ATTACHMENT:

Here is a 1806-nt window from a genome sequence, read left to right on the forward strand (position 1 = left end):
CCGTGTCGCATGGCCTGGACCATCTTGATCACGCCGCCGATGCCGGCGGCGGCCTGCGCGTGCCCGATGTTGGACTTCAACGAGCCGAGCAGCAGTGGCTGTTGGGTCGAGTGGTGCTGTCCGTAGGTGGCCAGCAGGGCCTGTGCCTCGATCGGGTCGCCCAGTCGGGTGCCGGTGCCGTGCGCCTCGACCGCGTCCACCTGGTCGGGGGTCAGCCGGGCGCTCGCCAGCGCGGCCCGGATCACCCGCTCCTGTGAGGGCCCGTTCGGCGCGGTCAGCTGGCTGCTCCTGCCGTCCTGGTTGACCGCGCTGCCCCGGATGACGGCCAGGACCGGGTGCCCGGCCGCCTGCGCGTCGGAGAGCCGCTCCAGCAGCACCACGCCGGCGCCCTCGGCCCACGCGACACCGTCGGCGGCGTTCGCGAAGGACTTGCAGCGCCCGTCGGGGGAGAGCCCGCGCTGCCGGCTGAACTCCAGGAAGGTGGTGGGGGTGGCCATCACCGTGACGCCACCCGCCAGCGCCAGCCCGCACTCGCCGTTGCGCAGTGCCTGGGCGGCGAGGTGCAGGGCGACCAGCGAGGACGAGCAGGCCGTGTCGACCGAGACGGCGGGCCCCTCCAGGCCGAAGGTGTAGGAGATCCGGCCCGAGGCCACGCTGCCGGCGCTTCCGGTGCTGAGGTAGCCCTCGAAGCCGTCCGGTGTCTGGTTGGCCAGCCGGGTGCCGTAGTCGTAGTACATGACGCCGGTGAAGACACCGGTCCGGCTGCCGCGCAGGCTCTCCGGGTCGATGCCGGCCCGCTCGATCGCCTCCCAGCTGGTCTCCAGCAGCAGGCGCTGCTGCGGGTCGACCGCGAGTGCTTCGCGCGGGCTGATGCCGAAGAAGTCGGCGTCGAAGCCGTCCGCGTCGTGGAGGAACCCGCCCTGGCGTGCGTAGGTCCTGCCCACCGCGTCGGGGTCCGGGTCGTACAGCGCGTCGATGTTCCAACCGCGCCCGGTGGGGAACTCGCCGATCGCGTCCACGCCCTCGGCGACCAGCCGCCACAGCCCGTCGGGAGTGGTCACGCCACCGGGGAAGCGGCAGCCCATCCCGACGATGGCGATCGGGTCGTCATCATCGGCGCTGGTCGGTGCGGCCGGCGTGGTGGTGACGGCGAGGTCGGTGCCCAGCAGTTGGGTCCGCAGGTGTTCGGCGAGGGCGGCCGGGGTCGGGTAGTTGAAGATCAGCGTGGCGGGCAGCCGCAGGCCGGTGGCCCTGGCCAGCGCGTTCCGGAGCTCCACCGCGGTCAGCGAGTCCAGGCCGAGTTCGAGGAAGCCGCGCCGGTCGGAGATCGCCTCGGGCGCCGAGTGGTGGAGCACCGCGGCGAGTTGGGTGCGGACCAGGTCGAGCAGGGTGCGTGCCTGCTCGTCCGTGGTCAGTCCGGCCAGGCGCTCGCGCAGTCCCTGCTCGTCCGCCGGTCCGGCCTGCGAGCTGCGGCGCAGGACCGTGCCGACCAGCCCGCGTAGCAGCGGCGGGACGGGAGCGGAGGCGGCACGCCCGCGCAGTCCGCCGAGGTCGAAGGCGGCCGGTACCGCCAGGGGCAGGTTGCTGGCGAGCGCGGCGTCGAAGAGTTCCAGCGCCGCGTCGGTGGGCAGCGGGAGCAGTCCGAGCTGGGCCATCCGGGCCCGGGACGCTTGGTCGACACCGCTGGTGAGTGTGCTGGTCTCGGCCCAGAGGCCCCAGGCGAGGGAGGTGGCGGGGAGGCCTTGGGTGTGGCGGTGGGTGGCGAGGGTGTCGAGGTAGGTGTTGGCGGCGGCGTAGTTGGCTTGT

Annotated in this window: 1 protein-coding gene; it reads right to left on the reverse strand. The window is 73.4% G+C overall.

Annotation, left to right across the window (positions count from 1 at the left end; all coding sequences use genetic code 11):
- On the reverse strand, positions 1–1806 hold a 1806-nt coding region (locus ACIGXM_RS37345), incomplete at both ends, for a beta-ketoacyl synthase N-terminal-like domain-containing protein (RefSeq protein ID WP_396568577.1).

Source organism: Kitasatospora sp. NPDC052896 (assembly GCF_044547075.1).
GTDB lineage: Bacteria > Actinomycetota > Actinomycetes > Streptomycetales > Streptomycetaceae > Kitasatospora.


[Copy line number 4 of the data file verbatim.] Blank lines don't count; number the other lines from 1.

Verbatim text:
Annotation, left to right across the window (positions count from 1 at the left end; all coding sequences use genetic code 11):